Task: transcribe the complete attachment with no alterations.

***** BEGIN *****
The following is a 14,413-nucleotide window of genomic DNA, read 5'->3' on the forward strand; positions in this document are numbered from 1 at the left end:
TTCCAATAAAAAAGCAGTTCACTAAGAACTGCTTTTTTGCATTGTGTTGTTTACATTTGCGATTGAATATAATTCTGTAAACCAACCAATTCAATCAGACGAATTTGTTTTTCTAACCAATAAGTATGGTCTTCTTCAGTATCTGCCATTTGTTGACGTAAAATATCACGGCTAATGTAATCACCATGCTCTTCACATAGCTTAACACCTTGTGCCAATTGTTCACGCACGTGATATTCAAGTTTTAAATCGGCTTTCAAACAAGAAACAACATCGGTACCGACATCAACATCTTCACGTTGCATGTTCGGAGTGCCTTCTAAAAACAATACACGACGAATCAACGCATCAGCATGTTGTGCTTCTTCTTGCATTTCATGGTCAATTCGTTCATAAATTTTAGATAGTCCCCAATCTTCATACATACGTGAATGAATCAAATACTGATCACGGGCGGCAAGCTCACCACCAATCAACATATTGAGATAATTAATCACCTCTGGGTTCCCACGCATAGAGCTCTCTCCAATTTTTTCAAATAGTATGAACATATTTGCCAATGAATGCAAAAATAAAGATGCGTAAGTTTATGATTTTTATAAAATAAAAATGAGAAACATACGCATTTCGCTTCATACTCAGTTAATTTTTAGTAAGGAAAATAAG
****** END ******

The following is a 14,413-nucleotide window of genomic DNA, read 5'->3' on the forward strand; positions in this document are numbered from 1 at the left end:
TTCCAATAAAAAAGCAGTTCACTAAGAACTGCTTTTTTGCATTGTGTTGTTTACATTTGCGATTGAATATAATTCTGTAAACCAACCAATTCAATCAGACGAATTTGTTTTTCTAACCAATAAGTATGGTCTTCTTCAGTATCTGCCATTTGTTGACGTAAAATATCACGGCTAATGTAATCACCATGCTCTTCACATAGCTTAACACCTTGTGCCAATTGTTCACGCACGTGATATTCAAGTTTTAAATCGGCTTTCAAACAAGAAACAACATCGGTACCGACATCAACATCTTCACGTTGCATGTTCGGAGTGCCTTCTAAAAACAATACACGACGAATCAACGCATCAGCATGTTGTGCTTCTTCTTGCATTTCATGGTCAATTCGTTCATAAATTTTAGATAGTCCCCAATCTTCATACATACGTGAATGAATCAAATACTGATCACGGGCGGCAAGCTCACCACCAATCAACATATTGAGATAATTAATCACCTCTGGGTTCCCACGCATAGAGCTCTCTCCAATTTTTTCAAATAGTATGAACATATTTGCCAATGAATGCAAAAATAAAGATGCGTAAGTTTATGATTTTTATAAAATAAAAATGAGAAACATACGCATTTCGCTTCATACTCAGTTAATTTTTAGTAAGGAAAATAAG